Language and Literature Classes Use Comics as Expressive Outlet
As they lived through the COVID-19 pandemic, the students set out to explore the variations in their own experiences during historic times.
The Grade 12s in IB Language and Literature had just begun studying Marjane Satrapi's Persepolis when the world shifted under their feet. So, like Satrapi, they used the opportunities afforded by art to process and express their experiences.
The students had fun exploring a variety of comics, from online, ongoing blogs to one-off political cartoons. They also explored the surprising potential of the comic form in addressing darker and more nuanced issues. Like Art Spiegelman's graphic novel Maus, Satrapi's work revolves around the personal relationships and individual growth that take place against the backdrop of major historical events.
As they lived through the COVID-19 pandemic, the students set out to explore the variations in their own experiences during historic times. The students all felt a different level of connection or comfort with the events of the ongoing pandemic, so they 'created broadly' on the idea of 'extraordinary times' with an invitation to talk about the current pandemic or about survival and coping in general.
Students took different approaches to their comics including some who dug into the craft by carefully varying graphic weight and colour across an entire comic to create a shift in atmosphere, and some students played with frame-to-frame transitions in order to tell a story. Other students explored perspective by personifying the virus, and explored that by summarizing the experience of 2020 graduates. Students even used personal experiences in a carefully plotted story arc to express an uplifting theme.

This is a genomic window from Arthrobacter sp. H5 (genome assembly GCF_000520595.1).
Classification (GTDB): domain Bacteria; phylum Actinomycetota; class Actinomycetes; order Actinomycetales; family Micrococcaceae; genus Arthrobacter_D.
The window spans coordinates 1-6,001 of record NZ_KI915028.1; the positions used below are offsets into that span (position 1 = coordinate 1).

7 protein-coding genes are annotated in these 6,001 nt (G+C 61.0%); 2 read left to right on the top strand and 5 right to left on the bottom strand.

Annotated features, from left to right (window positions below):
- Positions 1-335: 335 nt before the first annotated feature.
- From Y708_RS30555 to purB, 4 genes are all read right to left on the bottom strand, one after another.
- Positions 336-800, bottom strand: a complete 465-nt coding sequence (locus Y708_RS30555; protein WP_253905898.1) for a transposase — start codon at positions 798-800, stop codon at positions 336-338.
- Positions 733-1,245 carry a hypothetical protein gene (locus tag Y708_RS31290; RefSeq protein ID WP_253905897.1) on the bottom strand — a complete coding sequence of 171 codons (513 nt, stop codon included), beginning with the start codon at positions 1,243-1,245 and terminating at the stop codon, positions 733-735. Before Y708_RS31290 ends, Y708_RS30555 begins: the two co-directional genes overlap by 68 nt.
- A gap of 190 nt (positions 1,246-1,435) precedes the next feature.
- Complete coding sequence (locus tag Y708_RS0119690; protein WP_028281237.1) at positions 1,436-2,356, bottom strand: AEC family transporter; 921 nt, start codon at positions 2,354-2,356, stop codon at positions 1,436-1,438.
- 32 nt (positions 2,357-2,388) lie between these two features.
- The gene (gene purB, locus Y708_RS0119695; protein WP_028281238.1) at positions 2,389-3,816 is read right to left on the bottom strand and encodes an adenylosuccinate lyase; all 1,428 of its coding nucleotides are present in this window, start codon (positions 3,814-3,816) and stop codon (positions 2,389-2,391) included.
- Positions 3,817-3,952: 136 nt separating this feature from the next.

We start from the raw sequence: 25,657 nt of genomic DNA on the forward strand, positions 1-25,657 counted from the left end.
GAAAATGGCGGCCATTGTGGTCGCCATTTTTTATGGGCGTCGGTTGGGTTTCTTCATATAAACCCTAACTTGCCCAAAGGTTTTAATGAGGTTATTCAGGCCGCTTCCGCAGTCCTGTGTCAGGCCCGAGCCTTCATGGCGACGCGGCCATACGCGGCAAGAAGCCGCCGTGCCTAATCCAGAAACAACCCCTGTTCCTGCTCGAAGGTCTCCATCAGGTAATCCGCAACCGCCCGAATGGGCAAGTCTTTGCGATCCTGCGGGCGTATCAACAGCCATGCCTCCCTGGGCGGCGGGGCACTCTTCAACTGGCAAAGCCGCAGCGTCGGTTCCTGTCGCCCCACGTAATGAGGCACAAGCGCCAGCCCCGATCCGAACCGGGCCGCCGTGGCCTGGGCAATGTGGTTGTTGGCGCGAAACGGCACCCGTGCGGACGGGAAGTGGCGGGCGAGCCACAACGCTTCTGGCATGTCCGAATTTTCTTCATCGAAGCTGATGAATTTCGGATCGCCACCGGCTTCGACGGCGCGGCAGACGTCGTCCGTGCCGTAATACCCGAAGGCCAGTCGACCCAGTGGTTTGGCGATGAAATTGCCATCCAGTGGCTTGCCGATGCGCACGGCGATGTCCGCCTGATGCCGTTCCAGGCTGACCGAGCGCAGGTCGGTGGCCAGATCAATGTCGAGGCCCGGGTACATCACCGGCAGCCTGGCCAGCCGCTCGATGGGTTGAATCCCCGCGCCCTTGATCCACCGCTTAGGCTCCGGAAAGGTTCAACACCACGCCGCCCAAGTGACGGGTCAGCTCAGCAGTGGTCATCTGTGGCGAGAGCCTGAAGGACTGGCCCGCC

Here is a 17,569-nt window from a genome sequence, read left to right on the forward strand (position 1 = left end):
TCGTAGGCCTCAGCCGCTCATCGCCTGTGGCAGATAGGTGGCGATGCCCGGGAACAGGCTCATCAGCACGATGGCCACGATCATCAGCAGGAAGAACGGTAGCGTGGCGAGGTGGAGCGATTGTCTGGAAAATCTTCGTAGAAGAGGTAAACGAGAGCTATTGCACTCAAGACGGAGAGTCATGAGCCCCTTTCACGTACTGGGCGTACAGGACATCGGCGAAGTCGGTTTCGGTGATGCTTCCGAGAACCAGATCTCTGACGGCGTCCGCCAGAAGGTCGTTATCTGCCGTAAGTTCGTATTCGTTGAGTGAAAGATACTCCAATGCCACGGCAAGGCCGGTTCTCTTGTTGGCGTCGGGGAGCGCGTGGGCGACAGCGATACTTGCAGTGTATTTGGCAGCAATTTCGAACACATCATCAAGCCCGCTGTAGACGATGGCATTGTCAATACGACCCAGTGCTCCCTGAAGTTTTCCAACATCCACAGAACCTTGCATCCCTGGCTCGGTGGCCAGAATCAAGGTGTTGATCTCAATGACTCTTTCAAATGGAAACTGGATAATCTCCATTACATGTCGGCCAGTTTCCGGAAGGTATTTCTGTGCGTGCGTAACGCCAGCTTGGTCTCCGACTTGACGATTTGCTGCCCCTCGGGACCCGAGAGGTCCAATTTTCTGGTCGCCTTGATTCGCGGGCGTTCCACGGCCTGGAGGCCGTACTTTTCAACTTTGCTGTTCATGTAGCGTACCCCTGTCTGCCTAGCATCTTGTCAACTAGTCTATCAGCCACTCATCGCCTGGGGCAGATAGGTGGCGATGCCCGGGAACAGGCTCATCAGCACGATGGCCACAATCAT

In studying Satrapi's autobiographical comic about growing up in Iran during and after the revolution, the class learned new terminology to describe and deconstruct the interaction between written and visual text. IB Language and Literature gives equal attention to literary and non-literary texts, and the graphic novel as a form affords a unique chance to consider the contributions of written versus visual storytelling in a single narrative, including what is best expressed by a pithy quotation: What is said best without words? From the emotional impact of graphic weight, to the narrative difference between captions and speech bubbles, to concepts like framing and camera angle pulled from earlier film studies, they learned to appreciate the complexity of seemingly simple drawings.
Across all subjects, IB is a program that values learning-through-doing, so applying these newly mastered concepts to their own stories was an obvious next step. The resulting comics showed an exciting range of experimentation by the graduating class. Some have explored perspective by personifying the virus or summarizing the experience of 2020 graduates. Some have dug into the craft of comics more specifically, playing with frame-to-frame transitions in order to tell the story, or carefully varying graphic weight and colour across a whole comic to create a shift in atmosphere. Still, others have taken their personal stories and, through carefully plotted story arcs, crafted uplifting and hopeful messages to share with their audiences. In every case, the graduating class has showcased their talent and grit, completing valuable and creative work to that they can celebrate as they end their classes online.